The plaintiffs had challenged those regulations, asking the court to prohibit the entire wolf trapping season, but in their request for a preliminary injunction, the groups asked for the limited season between Jan. 1 and Feb. 15.
The plaintiffs argued, and provided multiple affidavits from biologists in support, that limiting the trapping season to those dates would ensure the fewest number of grizzly bears would be out of their dens and able to potentially get caught in traps or snares set for wolves. Their attorney, Tim Bechtold, told Molloy again Monday that grizzlies have had documented injuries from those traps in recent years, which would constitute an illegal take under the ESA.
Molloy, on multiple instances in his order, sided with the plaintiffs’ arguments and called the state’s arguments “unpersuasive” and “unconvincing.”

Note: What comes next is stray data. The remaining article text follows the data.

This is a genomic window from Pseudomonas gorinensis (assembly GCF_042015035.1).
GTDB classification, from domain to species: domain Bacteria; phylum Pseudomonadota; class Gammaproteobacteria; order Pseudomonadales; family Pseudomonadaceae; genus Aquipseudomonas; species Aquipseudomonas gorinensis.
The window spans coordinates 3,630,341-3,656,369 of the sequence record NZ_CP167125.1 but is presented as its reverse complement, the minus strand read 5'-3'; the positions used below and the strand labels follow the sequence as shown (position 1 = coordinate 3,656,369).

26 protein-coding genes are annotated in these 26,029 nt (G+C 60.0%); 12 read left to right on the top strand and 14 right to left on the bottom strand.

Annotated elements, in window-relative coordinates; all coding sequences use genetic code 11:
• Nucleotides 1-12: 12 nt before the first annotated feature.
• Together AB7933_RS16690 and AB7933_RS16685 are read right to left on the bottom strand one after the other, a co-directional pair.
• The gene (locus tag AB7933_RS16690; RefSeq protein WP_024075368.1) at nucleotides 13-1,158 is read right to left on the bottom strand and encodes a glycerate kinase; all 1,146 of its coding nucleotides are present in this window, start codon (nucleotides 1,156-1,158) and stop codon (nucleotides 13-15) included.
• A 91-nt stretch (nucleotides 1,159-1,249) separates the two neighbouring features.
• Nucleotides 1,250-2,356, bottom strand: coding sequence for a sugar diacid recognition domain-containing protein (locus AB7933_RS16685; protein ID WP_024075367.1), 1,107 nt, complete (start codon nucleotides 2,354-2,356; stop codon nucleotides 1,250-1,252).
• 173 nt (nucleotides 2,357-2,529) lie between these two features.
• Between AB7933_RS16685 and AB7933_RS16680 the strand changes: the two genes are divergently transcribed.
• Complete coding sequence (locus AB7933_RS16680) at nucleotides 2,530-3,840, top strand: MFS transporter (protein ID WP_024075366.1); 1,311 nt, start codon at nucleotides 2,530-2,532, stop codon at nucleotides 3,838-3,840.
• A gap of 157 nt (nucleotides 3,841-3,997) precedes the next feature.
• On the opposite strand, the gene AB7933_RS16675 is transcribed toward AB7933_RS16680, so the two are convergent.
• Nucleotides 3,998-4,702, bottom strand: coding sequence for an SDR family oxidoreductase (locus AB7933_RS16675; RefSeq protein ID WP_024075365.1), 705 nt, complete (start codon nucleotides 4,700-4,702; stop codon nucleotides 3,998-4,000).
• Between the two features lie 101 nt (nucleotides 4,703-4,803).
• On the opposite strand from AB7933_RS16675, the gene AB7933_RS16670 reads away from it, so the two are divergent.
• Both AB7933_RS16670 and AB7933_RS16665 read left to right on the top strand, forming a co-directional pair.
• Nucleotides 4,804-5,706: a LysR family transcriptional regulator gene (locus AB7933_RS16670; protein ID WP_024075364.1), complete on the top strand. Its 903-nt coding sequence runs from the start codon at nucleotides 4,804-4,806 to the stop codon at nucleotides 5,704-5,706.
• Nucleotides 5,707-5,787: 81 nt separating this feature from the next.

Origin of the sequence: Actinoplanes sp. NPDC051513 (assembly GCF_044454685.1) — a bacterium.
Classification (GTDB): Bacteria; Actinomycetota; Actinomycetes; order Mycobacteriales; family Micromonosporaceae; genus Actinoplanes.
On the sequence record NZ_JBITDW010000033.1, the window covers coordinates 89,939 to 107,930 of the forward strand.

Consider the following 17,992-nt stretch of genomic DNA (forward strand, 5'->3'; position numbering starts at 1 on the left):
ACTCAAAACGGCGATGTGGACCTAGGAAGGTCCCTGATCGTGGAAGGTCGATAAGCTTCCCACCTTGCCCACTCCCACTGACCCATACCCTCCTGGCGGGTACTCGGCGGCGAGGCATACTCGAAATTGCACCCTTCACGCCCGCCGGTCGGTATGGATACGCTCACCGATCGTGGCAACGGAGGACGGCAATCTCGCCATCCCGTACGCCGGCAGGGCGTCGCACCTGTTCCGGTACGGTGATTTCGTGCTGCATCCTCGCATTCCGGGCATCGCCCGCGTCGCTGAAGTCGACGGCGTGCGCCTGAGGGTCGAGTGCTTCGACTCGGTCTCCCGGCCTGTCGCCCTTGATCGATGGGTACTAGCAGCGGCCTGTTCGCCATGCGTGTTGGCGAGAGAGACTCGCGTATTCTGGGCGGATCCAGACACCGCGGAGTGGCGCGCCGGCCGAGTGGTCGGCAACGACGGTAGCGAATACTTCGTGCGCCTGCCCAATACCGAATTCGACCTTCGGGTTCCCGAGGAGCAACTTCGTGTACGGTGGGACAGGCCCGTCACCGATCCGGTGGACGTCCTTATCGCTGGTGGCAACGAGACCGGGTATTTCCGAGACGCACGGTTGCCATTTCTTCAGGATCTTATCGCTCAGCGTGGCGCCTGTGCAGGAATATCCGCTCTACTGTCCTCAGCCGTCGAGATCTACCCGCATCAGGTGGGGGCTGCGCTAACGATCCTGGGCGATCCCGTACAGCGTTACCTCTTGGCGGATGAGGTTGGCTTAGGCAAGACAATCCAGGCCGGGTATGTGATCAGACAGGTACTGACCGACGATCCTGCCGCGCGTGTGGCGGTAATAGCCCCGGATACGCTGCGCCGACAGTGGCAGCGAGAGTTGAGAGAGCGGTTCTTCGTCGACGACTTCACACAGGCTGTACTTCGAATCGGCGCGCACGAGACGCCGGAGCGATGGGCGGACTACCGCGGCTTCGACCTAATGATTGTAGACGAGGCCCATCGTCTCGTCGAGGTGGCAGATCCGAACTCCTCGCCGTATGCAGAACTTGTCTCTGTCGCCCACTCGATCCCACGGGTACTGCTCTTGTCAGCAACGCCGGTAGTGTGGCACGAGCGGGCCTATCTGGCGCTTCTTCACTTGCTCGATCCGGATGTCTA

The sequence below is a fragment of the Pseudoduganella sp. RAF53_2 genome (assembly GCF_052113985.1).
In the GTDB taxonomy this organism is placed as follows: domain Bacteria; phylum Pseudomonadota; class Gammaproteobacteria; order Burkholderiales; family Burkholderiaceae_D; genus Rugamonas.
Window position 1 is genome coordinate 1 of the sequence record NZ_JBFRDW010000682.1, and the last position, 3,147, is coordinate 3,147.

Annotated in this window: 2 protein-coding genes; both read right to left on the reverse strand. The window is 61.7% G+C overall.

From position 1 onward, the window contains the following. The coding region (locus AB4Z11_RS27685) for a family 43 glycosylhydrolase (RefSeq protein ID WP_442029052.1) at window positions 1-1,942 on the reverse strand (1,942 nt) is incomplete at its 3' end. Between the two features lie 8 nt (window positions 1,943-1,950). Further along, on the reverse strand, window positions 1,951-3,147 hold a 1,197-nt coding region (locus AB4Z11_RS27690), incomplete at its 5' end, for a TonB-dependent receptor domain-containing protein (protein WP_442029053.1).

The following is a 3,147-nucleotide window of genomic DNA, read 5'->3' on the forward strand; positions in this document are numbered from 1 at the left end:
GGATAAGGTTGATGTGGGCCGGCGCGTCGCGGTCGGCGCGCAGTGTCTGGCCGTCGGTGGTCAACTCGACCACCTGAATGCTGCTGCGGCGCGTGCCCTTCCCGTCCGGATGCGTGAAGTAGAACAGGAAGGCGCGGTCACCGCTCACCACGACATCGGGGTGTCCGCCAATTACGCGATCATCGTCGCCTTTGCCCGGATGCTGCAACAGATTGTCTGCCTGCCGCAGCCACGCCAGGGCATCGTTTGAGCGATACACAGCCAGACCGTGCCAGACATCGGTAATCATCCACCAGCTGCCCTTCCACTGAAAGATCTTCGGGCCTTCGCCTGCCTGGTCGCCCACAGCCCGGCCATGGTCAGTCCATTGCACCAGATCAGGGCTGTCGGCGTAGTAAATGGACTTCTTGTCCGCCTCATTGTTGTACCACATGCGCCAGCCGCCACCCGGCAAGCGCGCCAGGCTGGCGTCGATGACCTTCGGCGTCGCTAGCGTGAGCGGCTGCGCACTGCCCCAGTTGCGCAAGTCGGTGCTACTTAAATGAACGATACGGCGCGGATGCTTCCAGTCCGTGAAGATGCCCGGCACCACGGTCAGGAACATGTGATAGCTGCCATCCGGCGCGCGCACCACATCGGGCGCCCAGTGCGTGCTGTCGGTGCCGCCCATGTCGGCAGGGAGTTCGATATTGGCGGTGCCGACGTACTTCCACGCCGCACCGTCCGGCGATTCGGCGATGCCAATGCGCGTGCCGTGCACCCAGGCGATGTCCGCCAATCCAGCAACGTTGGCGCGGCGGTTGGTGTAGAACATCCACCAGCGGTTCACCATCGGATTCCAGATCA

He said the plaintiffs have raised serious questions about threats to grizzlies under the ESA, that irreparable harm to the grizzlies and the plaintiffs was “not only possible, but likely,” and said they had shown that the state’s 2023 regulations – which also allow for baiting of wolves, a longer season than prior years, and an increased individual quota – “will only increase the likelihood that grizzly bears are subject to illegal takes in the future.”
“We are elated that Montana’s grizzly bears will at least temporarily avoid the cruel harms caused by indiscriminate steel traps and snares in their habitat,” said WildEarth Guardians’ carnivore coexistence attorney Lizzy Pennock. “We are pleased that the court saw the dangers of allowing these activities to continue, and we are optimistic that this win is a precursor to securing longer-term grizzly protections.”
FWP attorney Sarah Clerget filed a notice of appeal with the court on Tuesday night. Spokespersons for the Governor’s Office and FWP told the Daily Montanan Tuesday evening they were reviewing the ruling.